Arguably green since before green was fashionable, Stewart looks to nature as a metaphor for business development.  “Things that are allowed to happen organically are probably following the easiest path,” he explains. Offering the example of a sapling that evolves into a tall tree he argues that, particularly with a product that has a physical component, rushing to market and growing tall before the roots go deep can have negative effects which will in turn impact unfavorably a company’s brand equity, which once damaged is very difficult to repair.

Working among the Giants

QAS worked with such large companies as Johnson Controls, Cisco and Siemens. “When you are a small mouse dancing with a not so gentle giant, you have to stay a step ahead so that you don’t get stepped on,” Stewart offered. He also suggested that the small company, once through the door, should remain benign and non-threatening while offering a value-add ancillary to the large company’s space. Finding a sweet spot that does not threaten or appeal as a potential absorption but that does add to the giant’s margin is the key to survival and success in those relationships.

B2B or B2C

Igor partners with established lighting companies to serve as sales, distribution and implementation agents for the software. While this means relinquishing a significant percentage of the final markup, Stewart cautions against failing to see the upside of these arrangements. The need to hire and manage a sales force, while waiting for it to develop the relationships and networks that are needed in the appropriate vertical markets can cost far more than the percentage yielded. In addition Stewart points out that as you add partners and their individual sales curves grow, yours begins to grow logarithmically.

Des Moines

Although not a native Iowan, Stewart hails from the Midwest and speaks well of the region and his adopted Des Moines as a place to incubate a business.  Both Stewart and Colwell argued that Des Moines was replete with individuals that could well play that support role that Stewart so highly valued, and do so with a genuine friendliness that might be absent on the coasts. Beyond the abundance of talented people to build a team and a support system, there is an appealing culture. “If you want to build a company on a Midwest culture, then you come here. If you are looking for a fast paced cut throat culture, there are places for that too.”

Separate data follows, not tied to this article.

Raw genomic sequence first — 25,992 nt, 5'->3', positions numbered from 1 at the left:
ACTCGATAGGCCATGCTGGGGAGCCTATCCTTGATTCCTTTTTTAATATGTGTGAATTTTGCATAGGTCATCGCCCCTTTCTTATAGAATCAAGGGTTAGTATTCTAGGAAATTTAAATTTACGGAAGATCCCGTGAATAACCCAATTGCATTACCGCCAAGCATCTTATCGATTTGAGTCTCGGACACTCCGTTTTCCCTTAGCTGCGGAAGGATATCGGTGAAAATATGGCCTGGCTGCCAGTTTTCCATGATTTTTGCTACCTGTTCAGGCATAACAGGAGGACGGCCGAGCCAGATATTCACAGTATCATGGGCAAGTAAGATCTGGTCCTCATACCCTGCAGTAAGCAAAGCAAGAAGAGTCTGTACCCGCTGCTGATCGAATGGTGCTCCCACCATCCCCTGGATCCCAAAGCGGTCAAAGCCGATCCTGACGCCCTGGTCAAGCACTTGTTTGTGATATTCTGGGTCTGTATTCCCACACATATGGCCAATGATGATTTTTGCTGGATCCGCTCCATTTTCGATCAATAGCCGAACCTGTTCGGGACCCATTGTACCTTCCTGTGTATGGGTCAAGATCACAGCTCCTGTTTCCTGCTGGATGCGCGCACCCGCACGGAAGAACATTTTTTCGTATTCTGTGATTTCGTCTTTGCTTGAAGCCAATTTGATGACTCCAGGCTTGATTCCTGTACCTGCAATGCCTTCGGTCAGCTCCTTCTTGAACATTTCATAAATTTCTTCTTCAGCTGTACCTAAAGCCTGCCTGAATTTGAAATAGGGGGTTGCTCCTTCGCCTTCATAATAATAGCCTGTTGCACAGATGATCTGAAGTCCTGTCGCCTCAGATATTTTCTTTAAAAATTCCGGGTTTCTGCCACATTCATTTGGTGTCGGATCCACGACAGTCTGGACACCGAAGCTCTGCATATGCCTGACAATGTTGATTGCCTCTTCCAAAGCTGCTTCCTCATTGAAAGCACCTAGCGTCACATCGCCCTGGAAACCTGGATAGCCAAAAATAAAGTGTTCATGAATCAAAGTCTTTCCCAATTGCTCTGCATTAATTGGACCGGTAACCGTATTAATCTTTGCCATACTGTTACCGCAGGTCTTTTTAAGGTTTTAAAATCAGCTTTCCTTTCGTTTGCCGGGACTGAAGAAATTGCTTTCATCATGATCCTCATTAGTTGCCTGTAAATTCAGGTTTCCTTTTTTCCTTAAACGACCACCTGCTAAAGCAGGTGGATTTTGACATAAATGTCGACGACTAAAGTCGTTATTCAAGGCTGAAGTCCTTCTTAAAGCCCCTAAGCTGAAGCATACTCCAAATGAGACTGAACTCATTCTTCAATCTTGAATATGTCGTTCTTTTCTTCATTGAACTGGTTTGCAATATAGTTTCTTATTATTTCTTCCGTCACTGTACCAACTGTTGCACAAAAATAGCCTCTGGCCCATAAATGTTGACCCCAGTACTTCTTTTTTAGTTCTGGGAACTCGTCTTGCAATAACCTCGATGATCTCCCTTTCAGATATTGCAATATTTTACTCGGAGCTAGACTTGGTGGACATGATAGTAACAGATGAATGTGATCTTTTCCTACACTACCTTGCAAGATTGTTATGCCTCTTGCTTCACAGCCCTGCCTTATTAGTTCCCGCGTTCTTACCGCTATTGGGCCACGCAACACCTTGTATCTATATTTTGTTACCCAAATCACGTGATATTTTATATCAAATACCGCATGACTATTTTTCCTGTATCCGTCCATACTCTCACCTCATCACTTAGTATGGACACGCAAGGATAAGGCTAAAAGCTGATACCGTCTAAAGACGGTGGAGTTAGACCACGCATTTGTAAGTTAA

Washut Speaks of Roles, Values, Partners and Pivots at the BIZ Luncheon

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“Kate is focused on balancing the needs and demands of five partners, passionate about the entrepreneurial community in which she is heavily involved, and given that she spent nine years in the corporate world before going her own way, I would classify her as a reluctant CEO,” said Mike Colwell by way of introduction for his guest for the May BIZ Startup Stories event, Kate Washut, CEO of Far Reach.

Washut and her four partners, all refugees from a corporate environment that had turned cold and uninviting, formed Far Reach in 2007. Originally envisioned as a product development firm drawing upon the broad software development credentials of its principals and initially focused upon creating a better mousetrap in the form of an advanced student information system that could be sold to educational institutions, Far Reach would soon be introduced to the concept of the pivot. As Colwell, Executive Director of Entrepreneurial Initiatives for the Greater Des Moines Partnership, characterized it in his introduction, “You left the corporate world to build a product, pivoted to doing services, then came back to products and then added marketing to the business.”

In her hour long interview, fielding questions from Colwell and an engaged audience, Washut shared her thoughts on multiple lessons learned including the importance of the pivot, intelligent growth, the evolution of roles, housing services and product development under one roof, and the importance of core values.

The Pivot